Screening Log #27: Alien (1979)

Written by Dan O’Bannon and Ronald Shusett
Directed by Ridley Scott
Starring Sigourney Weaver, Tom Skerritt, Ian Holm, and John Hurt




Spurred by the recent unveiling of a teaser for Ridley Scott’s Prometheus, I found myself wanting to revisit Alien. Scott’s second and third films, Alien and Blade Runner, stand as two of the most highly regarded science fiction films ever made, so his return to the genre is highly anticipated… not least by people, like myself, who hold the Alien franchise close to their hearts.

Alien plays out like a classic haunted house horror film crossed, in places, with a darker, grittier version of Kubrick’s 2001: A Space Odyssey (what film isn’t related to that touchstone in my mind these days?). Scott has stated in interviews that 2001 was the film that demonstrated the potential of science fiction for him, and some of the aesthetic of Alien definitely exhibits ear marks of this influence. Much of the internal space of the Nostromo, the ship crewed by seven unlucky folks in the film, is the same leathery whiteness as Kubrick’s austere interiors in 2001, however, lurking beneath this immaculate facade are the labyrinthine dark corridors, the pipes and steam vents and industrial accoutrements of an interstellar towing vehicle. This structuring of the ship makes for an interesting parallel to the conscious and subconscious mind, the faculties that any thriller manipulates, encouraging the inky blackness to slide its tendrils into conscious minds in the form of fear and anxiety.

The crew of the Nostromo are woken from a cryogenic sleep by their ship’s main computer – never a good sign – to respond to a perceived distress call emanating from a near-by planet. After disembarking to investigate the source of the signal, Kane, cheekily named and played by John Hurt, is ambushed by an organism that leaps from a large pod and attaches itself, rather inconsiderately, to his face. He’s brought back to the ship by Dallas, Tom Skerritt, and let in by Ash, a disquieting Ian Holm, despite protocols calling for a twenty-four hour decontamination period, stalwartly championed by Ripley, a now inconic Sigourney Weaver. What follows is Kane’s unwilling experiment as an incubator prior to the alien bursting from his chest like the worst-ever stripper in a novelty cake, and this alien then growing and slowly killing off the remaining members of the crew. Scott builds tension in these sections by employing longer tracking shots that manipulate, and exploit, the viewer’s point of view expertly. The long shots without cuts allow anticipation to grow while Scott alternates between placing the viewer in the perspective of the character to limit what the viewer sees and withholding this visual information by focusing on the face and reactions of the characters. There’s also a token cat-scare in there for good measure.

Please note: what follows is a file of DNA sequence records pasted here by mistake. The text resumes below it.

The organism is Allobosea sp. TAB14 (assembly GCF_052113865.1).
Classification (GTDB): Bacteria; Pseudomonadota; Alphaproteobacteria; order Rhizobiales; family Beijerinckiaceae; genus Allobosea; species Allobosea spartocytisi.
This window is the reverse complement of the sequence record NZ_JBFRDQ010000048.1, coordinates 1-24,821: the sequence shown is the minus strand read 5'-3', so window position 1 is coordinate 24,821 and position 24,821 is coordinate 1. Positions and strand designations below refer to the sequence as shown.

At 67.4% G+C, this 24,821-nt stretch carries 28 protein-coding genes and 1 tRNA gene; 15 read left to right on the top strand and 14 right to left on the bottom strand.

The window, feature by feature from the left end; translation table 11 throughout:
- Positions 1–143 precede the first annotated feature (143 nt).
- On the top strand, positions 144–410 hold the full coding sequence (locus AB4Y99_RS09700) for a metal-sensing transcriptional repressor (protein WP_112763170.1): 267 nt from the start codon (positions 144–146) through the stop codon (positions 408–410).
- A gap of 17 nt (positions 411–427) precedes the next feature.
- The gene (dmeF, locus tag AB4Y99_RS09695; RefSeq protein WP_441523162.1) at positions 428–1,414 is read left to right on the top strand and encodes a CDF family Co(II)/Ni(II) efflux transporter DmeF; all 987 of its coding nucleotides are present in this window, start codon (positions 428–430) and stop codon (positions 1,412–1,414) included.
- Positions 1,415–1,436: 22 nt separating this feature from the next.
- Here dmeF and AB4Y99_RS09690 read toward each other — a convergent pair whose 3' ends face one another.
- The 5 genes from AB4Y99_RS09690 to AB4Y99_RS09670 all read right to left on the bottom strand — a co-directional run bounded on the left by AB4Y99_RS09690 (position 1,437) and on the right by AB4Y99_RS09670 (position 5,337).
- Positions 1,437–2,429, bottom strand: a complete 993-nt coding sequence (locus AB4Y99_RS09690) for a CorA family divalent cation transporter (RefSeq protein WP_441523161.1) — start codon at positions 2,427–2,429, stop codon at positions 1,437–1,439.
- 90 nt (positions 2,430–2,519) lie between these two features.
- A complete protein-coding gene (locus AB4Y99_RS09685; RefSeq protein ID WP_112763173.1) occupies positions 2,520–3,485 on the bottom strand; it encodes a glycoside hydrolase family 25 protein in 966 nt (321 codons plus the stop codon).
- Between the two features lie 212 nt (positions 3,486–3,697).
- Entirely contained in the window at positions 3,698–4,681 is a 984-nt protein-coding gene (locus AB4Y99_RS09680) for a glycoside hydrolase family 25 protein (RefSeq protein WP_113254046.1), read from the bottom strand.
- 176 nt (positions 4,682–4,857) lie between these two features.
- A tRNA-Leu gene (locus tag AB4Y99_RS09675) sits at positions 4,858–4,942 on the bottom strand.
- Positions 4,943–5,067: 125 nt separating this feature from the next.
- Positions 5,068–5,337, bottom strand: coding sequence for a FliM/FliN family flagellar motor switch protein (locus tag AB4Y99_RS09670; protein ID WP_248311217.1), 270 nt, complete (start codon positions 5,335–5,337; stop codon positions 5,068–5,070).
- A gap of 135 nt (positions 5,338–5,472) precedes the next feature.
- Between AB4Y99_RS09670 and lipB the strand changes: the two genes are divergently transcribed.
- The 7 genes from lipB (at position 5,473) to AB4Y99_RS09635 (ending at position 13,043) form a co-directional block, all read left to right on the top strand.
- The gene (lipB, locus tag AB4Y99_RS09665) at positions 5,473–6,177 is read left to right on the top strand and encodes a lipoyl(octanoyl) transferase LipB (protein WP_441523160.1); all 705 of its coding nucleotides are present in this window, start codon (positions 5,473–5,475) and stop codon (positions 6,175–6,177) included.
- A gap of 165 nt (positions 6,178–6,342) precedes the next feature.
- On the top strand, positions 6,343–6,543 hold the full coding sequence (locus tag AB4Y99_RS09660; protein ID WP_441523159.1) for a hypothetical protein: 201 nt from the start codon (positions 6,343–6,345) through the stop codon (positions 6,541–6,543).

The xenomorph of the film represents the dark side of evolution, a creature Ash calls the “perfect organism” whose “structural perfection is matched only by its hostility”; the xenomorph is the result of nature sharpening its Darwinian claws against the vastness of space and time, the darkness of our subconscious fears manifest. Ridley Scott’s film, in its technical precision and structural economy, is very much a similar sort of beast.


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